Consulting Google Books, I found the earliest use of “slip ramp” in a 1959 issue of a state of California publication,  “California Highways and Public Works.” The caption to a map says, “The circled ‘A’ and arrow point out the new slip ramp on the Harbor Freeway.” This was long before the invention of E-ZPass and such systems and suggests the term was used more generally, for exit ramp.

But it’s been used in different ways as well, as shown by a 2011 discussion on the AARoads Forum. Someone asked, “Maybe I’m crazy, but I don’t know exactly what a slip ramp is? What is it, and how does it differ from a normal freeway exit ramp?”

The answers were somewhat all over the map. A San Diegan said he had always used it to mean “a ramp between parallel sets of carriageways – for example, freeway main lanes to the frontage road, or vice versa. Basically, you end up ‘slipping’ over a few feet, but going in the same direction as before.” A number of commenters agreed with this, but a New Jerseyan posted, “My understanding was that it was a connector between two freeways, that was full speed, at least that is what I think.”

Then a Bostonian said, “I’ve regularly heard and used the term to refer to a right turn at an intersection separated by an island of some sort from the intersection, like this example at Causeway and Washington Streets in Boston.” But then someone else said that what he was really talking about was a “slip lane,” not a “slip ramp.” (I’m not sure why I assume all these people are male, but I feel pretty confident about it.)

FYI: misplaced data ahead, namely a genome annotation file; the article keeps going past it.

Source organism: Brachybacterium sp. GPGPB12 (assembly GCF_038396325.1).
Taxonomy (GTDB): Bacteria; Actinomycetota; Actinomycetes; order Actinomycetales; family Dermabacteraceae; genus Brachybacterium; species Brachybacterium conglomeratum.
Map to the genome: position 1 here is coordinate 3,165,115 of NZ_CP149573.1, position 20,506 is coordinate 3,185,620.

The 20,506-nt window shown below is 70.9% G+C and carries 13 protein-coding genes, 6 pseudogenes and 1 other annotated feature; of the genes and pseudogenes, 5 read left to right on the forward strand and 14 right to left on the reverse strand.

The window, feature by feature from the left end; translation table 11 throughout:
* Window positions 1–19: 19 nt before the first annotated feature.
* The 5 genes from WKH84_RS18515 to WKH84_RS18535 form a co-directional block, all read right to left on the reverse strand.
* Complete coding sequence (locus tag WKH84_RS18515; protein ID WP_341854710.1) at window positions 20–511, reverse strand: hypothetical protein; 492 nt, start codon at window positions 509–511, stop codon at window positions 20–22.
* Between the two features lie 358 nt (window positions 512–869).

Someone from Virginia said, “I remember the old version of the AAA map of Northern Virginia from the mid-1980s used the term ‘slip ramps’ … in reference to the ramps connecting the Dulles Toll Road and the Dulles Access Road. For those unfamiliar, it’s a quad-carriageway with two carriageways in each direction; the inner (free) ones serve airport traffic and the outer (tolled) ones serve local traffic.”

No one could top (or possibly understand) that, and the discussion ended.